About this race
At its core, Washington’s U.S. Senate race this year might be reduced to a person who says he wants to be an agent of change and another who says she’s been working for change for almost a quarter of a century.
Democrat Patty Murray, seeking her fifth term in the Senate, points to work she’s done on a wide variety of issues over the lpast 24 years, including highway projects, education and the budget, and talks about tackling voters’ current concerns about the Zika virus, economic uncertainty and access to mental health care.
She faces Republican Chris Vance, a former legislator and state GOP chairman. He bills himself as a different kind of Republican than the national profile, one who harkens back to fiscally conservative social moderates like Dan Evans and Slade Gorton, the only Republicans to be sent to the U.S. Senate from Washington in the last 64 years. He distinguished himself from the national party in May when he announced he wouldn’t support Donald Trump, and unlike some early Trump critics has not changed course.
In a move calculated to capture independent votes – although arguably conceding four more years of a Democrat in the White House – Vance has contended that re-electing Murray would be giving Hillary Clinton a “rubber stamp” in the Senate.
Murray scoffs at the rubber stamp description but agrees she’s a longtime Clinton friend and ally. Murray said Clinton knows she’ll fight for the state on any issue. And if the senior senator from Washington calls the Oval Office over the next four years, “she’ll take my call.”
U.S. Senator, State of Washington
|Patty Murray (D)||1,709,520||59.26%|
|Chris Vance (R)||1,175,088||40.74%|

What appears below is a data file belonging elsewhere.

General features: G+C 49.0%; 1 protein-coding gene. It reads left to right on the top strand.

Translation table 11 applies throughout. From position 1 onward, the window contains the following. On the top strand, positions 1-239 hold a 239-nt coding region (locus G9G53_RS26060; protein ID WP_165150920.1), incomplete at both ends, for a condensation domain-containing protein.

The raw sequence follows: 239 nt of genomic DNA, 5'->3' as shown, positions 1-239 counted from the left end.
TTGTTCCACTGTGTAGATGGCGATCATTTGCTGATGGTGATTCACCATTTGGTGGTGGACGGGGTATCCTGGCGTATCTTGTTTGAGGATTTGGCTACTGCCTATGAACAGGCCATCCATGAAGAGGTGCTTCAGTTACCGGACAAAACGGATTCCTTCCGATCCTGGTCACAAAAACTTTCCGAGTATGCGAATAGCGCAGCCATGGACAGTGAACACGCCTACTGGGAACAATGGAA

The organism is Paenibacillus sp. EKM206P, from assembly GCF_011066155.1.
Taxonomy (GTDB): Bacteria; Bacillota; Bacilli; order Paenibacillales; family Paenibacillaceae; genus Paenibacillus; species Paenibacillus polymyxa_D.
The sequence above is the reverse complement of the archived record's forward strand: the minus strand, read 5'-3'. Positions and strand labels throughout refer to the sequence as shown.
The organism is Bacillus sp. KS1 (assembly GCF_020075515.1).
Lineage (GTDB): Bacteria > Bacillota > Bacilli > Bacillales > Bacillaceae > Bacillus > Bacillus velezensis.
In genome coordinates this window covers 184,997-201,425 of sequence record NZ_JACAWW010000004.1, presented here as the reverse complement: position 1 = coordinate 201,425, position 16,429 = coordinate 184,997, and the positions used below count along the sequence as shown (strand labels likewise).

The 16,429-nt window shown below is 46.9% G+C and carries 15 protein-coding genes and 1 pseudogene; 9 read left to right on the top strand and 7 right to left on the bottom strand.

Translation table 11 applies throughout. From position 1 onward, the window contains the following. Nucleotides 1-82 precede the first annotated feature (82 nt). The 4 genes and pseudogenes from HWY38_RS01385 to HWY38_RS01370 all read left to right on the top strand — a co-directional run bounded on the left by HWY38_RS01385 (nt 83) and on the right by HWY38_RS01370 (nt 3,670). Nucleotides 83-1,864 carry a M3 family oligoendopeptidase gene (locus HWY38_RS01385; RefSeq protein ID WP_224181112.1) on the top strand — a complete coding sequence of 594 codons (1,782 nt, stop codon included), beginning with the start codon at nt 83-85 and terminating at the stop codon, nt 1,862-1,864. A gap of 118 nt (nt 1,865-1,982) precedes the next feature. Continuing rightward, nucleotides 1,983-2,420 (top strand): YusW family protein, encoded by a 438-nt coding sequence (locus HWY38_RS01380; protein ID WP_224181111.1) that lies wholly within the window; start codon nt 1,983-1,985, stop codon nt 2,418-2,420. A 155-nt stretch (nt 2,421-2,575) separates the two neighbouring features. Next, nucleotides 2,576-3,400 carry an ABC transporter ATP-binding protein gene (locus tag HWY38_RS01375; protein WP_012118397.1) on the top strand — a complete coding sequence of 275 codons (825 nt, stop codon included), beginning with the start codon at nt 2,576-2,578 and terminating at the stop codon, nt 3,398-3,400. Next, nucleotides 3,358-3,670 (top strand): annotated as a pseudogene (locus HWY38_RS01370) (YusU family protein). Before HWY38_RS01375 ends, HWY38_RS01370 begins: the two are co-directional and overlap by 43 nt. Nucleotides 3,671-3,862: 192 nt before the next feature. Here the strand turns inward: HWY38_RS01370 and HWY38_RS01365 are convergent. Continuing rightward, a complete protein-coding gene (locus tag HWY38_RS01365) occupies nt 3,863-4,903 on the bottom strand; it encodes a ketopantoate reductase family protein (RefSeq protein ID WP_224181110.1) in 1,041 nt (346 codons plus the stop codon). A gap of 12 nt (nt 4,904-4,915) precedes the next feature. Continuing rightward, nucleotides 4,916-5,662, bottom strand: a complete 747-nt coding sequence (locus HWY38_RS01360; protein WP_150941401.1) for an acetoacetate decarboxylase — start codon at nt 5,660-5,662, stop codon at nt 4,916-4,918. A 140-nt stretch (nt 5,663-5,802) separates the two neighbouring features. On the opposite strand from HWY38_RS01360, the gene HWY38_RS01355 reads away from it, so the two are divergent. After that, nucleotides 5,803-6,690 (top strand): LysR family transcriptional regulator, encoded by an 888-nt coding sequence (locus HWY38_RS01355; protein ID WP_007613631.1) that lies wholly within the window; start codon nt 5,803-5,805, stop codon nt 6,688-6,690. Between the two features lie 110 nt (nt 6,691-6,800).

* Race percentages are calculated with data from the Secretary of State's Office, which omits write-in votes from its calculations when there are too few to affect the outcome. The Spokane County Auditor's Office may have slightly different percentages than are reflected here because its figures include any write-in votes.
Washington’s two Democratic senators are being criticized for their votes against a proposal aimed at making it easier to import inexpensive prescription drugs from Canada. The
WASHINGTON – President-elect Donald Trump on Wednesday confirmed his selection of former campaign rival Rick Perry to be the country’s next secretary of energy. In a statement early Wednesday on his decision, Trump said that Perry, a former governor of Texas, had led his state through “a sustained period of economic growth and prosperity” by developing its energy resources and infrastructure.
Legislation that would return the 8,400-year-old bones of Kennewick Man to Columbia Basin tribes could become law in the coming weeks.
Senate Democrats named Charles Schumer, a media-savvy Brooklynite, to succeed Harry Reid, the combative ex-boxer from a hardscrabble Nevada mining town, to be their party’s leader as they prepare for Donald Trump’s presidency. Aside from Schumer, Washington’s Patty Murray was selected as assistant leader.